-The Indian Express
RTE amendment is laudable, but HRD ministry should look after special education
Last month, I attended several meetings on Right to Education (RTE) and, in particular, the education of children with special needs — and I found the usual lack of understanding about their needs. What is special education? What is inclusive education? And what is the difference between the two? These are issues that only a few countries have yet to work out. In India, there has been a huge systemic failure in this regard, a negligence that has been going on for decades. While congratulations are due to the UPA government and HRD Minister Kapil Sibal for at least ensuring that the RTE amendment went through Parliament this April, bringing children with disabilities under its ambit, mere legislation is not enough. It will gather dust in statute books unless implemented.
As I sat across bureaucrats, policymakers from both the HRD ministry and the ministry of social justice and empowerment (MOSJE) and special education experts, it became increasingly clear that the education of children with special needs was once again getting lost in a debris of institutionalised discrimination and there was a grave lack of conceptual understanding. Many had not understood the difference between special education and inclusive education. It needs to be clarified.
Inclusive education is not special education. It does not refer only to children with special needs, it refers to all children facing some sort of barrier to learning and participation in the classroom. Inclusion is improved access to education. Inclusive education is really education for all — children from poor socio-economic backgrounds (which the RTE is addressing), the girl child facing cultural barriers and children with special needs facing systemic institutional barriers. It is high-quality education individualised to each child’s needs. Children are not seen as one homogeneous mass, but individuals with their own levels of functioning, who work at their own pace. It is an exciting concept, a new approach to teaching children. Here the belief is no child is a failure and each learner’s challenge is special.
How can this be achieved? Teacher training is critical. By focusing on a handful of differently abled learners (in an inclusive class the number of disabled children never really exceeds four or five), the teacher gets skilled in handling students who have learning challenges. By recognising that changes in teaching methods can make the curriculum accessible to all children, including those with disabilities, a teacher or principal is well on the way to improving the overall quality of their school.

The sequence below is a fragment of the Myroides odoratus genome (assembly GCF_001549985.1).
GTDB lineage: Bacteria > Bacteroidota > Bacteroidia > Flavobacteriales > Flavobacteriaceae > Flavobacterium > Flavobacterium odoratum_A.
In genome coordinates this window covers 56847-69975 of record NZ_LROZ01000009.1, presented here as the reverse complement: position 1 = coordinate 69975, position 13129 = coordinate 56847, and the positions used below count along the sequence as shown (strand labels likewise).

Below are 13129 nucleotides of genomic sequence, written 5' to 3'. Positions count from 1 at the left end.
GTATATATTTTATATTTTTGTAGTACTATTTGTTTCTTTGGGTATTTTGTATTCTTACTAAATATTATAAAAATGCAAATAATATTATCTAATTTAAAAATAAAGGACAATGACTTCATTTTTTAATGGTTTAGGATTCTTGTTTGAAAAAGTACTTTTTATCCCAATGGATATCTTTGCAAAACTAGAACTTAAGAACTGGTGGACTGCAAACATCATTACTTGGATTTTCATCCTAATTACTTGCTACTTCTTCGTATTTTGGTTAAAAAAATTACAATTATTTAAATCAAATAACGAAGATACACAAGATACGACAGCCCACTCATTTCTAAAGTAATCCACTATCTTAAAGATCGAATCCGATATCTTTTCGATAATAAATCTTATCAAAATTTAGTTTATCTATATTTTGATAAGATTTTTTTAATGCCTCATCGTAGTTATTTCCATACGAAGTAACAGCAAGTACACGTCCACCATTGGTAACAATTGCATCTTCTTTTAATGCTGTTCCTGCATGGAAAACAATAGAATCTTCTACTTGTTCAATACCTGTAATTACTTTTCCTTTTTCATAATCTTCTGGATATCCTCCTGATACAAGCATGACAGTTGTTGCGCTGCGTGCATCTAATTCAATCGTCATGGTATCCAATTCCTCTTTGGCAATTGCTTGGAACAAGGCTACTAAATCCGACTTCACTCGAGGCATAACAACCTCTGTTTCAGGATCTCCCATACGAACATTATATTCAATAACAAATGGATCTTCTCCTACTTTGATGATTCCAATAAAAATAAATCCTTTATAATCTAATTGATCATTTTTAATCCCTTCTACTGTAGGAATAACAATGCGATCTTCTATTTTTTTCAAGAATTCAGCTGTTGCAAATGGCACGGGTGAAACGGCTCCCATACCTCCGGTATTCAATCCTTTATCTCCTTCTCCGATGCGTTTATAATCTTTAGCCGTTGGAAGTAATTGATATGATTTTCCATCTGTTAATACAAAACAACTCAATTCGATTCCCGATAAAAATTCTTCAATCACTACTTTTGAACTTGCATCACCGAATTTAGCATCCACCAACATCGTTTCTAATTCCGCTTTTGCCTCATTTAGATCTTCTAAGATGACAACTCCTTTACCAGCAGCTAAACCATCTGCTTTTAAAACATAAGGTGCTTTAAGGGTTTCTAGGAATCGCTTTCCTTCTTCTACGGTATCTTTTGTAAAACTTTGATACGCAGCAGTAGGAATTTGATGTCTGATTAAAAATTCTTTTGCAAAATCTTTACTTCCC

Inclusive education is not a disability-only issue; it is about the quality of education. It provides the impetus to blend the best of experiential and interactive instructional strategies to benefit both students with disabilities and their non-disabled peers. It requires collaboration, teamwork, flexibility, a willingness to take risks and support from a whole array of individuals and institutions. Education for all cannot happen without inclusive education.
Ever since disabled children were removed from the ministry of HRD in 1966, India turned the clock back. The responsibility of their education was then transferred to the ministry of social welfare (now called the ministry of social justice). It was one of the most detrimental moves and India belongs to the 4 per cent of developing countries that rely on a ministry of social justice for the education of disabled children. The ministry has perpetuated this injustice by not making timely interventions.
There is a structural fragmentation between the roles of MHRD and MOSJE that contributes to a lack of coherence in teacher training. The MHRD is responsible for general teacher training, and the Rehab Council of India (RCI) is responsible for special needs teacher training. This is absurd. How can this happen when the MOSJE does not have education on its agenda? The RCI needs to be absorbed into the general teacher training departments in the country. The ministry should not tinker with the education of children and youth with disability anymore, considering its policies have not had the desired result. It should instead push for structural change so that all education, be it special or inclusive, and all training, be it for special teachers or regular teachers, come under one arm — the HRD ministry.
It is praiseworthy that the minister for social justice and empowerment, Mukul Wasnik, has for the first time created a new department for disability welfare. However, now that a historic amendment has been passed, it is hoped that, for the larger good of the country, he will let the MHRD address teacher education and teacher preparation. He should also not fill up the department with special educationists, but seek out people who are experts in inclusive education, principals who are implementing it.
Today, with the RTE including children with disabilities in its definition of disadvantaged children, the question is not whether they should or should not be educated but exactly how should they be educated. The need of the hour is preparing teachers and redesigning syllabi. Otherwise, the RTE would fail to bring justice to children who have suffered exclusion for years.
The writer is founder-chairperson of ADAPT